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Just a couple more miles to home. We’ve driven past flooded fields and a cresting river. So glad we live on high ground.

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What is it?

It looks like a comet, but it’s not. It looks like a splotch on the truck window or the camera lens, but it’s not. As I drove past, I had to admit that the thing that might have been a sun with a halo,… wasn’t …

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unless there are two suns. Maybe it’s a mini rainbow on the edge of a cloud?dscn6506

The Deluge

Two nights ago at 2:50 a.m. the loudest crack of thunder I have ever heard split the sky outside our house. The dogs leaped off their beds, barking at the weather gods. Huge volumes of water poured down in a short time. After a week of  hot weather, the change was dramatic. The next day again, we had buckets of rain in short cloudbursts.

Today I thought I lived in Panama, the way the rain came down in streams.

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Our soil is sandy, so any water that comes down soaks away quickly, but so much water came down in such a short time that part of the yard looked like the Great Lakes.

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Remember my garden being built in April?

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Just look at it now. All it needed was for the weather gods to do their thing.003 004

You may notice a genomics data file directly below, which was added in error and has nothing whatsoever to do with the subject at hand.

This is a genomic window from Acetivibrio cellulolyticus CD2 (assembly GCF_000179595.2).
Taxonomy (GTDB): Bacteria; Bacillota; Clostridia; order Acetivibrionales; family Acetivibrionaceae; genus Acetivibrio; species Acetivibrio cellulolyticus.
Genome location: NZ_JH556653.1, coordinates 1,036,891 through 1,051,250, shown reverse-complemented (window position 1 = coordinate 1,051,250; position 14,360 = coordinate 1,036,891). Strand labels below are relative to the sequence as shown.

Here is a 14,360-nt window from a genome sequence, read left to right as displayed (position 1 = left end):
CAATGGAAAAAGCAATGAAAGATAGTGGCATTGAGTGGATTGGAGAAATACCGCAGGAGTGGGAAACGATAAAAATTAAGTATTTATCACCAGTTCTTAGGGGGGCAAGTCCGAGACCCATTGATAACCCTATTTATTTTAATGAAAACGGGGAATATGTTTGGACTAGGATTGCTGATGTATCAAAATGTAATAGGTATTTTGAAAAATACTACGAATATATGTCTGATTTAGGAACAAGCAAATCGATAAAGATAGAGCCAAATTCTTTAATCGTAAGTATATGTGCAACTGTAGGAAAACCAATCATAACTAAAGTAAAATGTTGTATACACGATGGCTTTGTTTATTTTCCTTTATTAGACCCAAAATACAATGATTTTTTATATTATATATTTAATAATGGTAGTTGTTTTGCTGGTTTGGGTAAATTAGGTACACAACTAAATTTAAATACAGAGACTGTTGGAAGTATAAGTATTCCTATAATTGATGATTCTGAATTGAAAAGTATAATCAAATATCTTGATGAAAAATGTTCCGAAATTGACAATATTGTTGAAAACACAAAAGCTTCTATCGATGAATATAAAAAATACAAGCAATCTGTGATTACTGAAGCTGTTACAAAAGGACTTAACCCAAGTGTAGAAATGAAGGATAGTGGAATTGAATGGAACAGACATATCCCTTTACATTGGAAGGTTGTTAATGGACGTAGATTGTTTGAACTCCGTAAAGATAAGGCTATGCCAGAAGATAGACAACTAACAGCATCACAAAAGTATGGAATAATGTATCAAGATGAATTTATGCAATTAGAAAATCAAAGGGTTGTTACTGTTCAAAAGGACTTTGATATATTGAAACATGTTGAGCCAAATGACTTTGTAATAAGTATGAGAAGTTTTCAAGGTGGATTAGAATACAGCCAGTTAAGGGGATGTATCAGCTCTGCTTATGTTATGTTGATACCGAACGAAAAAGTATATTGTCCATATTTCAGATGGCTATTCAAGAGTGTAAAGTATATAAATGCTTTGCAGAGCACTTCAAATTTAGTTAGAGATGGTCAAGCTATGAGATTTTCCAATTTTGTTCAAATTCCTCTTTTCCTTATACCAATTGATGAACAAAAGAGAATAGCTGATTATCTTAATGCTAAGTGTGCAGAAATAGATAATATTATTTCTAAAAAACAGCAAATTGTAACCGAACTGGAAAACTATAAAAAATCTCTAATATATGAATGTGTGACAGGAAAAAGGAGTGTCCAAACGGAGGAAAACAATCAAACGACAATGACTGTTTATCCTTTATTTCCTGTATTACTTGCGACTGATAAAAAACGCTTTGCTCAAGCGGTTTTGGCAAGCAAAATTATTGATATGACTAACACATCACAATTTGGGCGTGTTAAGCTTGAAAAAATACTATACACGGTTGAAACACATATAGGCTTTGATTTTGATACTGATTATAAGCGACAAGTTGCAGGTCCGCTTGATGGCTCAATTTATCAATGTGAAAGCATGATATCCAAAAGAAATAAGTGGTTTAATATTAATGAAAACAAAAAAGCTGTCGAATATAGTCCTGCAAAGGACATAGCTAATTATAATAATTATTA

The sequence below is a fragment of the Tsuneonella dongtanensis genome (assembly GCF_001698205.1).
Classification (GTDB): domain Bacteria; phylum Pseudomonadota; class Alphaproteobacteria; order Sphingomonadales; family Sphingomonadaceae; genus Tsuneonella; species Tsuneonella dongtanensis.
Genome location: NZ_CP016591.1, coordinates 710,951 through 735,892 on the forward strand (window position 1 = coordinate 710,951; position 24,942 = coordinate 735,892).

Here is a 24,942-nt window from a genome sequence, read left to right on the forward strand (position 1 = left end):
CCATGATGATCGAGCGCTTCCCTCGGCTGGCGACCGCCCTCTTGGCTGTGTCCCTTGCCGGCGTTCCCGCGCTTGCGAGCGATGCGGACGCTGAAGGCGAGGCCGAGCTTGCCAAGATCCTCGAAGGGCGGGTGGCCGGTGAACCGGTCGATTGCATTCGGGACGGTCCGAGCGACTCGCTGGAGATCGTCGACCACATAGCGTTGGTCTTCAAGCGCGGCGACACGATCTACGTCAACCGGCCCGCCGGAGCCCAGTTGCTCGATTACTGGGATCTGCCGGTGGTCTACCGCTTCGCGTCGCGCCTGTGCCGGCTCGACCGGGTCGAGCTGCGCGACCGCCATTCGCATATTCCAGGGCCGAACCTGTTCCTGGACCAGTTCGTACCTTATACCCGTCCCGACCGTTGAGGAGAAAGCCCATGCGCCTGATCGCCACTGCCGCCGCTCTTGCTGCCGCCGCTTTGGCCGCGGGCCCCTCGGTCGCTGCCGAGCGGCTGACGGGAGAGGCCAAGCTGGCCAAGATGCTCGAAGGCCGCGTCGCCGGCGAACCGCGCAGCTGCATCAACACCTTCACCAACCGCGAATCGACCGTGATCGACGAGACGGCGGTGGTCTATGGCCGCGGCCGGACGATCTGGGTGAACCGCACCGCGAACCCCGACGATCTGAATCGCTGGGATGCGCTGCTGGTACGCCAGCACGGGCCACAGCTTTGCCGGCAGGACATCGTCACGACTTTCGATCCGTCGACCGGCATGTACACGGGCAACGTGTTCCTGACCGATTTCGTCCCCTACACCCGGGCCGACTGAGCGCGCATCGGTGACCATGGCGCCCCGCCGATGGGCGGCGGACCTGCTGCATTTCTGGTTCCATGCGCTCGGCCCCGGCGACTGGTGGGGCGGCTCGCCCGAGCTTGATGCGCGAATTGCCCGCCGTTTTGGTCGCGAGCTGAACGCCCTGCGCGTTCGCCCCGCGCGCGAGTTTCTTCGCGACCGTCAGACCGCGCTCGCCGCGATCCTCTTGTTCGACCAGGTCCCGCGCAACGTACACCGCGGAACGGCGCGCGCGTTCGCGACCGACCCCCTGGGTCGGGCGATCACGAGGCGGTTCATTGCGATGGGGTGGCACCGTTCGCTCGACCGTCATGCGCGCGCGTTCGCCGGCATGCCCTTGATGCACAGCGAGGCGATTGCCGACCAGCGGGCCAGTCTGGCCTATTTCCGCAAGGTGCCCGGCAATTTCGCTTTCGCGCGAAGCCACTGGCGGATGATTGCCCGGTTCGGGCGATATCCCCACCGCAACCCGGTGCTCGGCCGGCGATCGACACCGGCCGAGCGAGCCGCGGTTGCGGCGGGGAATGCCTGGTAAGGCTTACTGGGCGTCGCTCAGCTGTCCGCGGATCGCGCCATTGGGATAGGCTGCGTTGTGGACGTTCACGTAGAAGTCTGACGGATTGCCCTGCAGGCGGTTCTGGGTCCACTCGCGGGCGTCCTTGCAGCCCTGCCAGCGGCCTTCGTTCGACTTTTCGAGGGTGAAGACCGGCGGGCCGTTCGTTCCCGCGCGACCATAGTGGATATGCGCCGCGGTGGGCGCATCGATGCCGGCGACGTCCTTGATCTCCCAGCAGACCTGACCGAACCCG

That, and a little bit of (back-breaking) work.

PS

Pit, from Texas, sent links to the “deluges” that came his way earlier this year.

http://tinyurl.com/n84nvmv

http://tinyurl.com/konvtno

http://tinyurl.com/k5n6d47

Like a Lamb

This year, March came in “like a lion,” as any herring fisherman will tell you.

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They must have had some terrible days even in these relatively sheltered waters. I know I would be so seasick if I had to be out there.

But at the end of March I took some pictures of the same area and it was a very different story. It was early morning and the sun would be creeping over the horizon momentarily. Its warm glow already lit up the few stragglers of the clouds that had blown through overnight.

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It was still  early, but when I looked more closely, I saw a partial yellow globe.

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No, it’s not the sun. That’s the waning moon. The sun was rising far to the east of it, shining on the clouds around the moon. In the stillness of the dawn the sun sent poetry rays to me:

“Oh Moon, I guess you think you’re cool

To sashay round that cloud,

But keep on moving, you old fool,

While I shine warm and proud.”

The next day, also early in the morning (I’m out there because that’s when the dogs have to go out), the sun was rolling up its sleeves, ready to get to work and warm this corner of the earth. I welcomed it and told it to stay as long as it wanted.

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In these last days of the month, March truly went out “like a lamb.”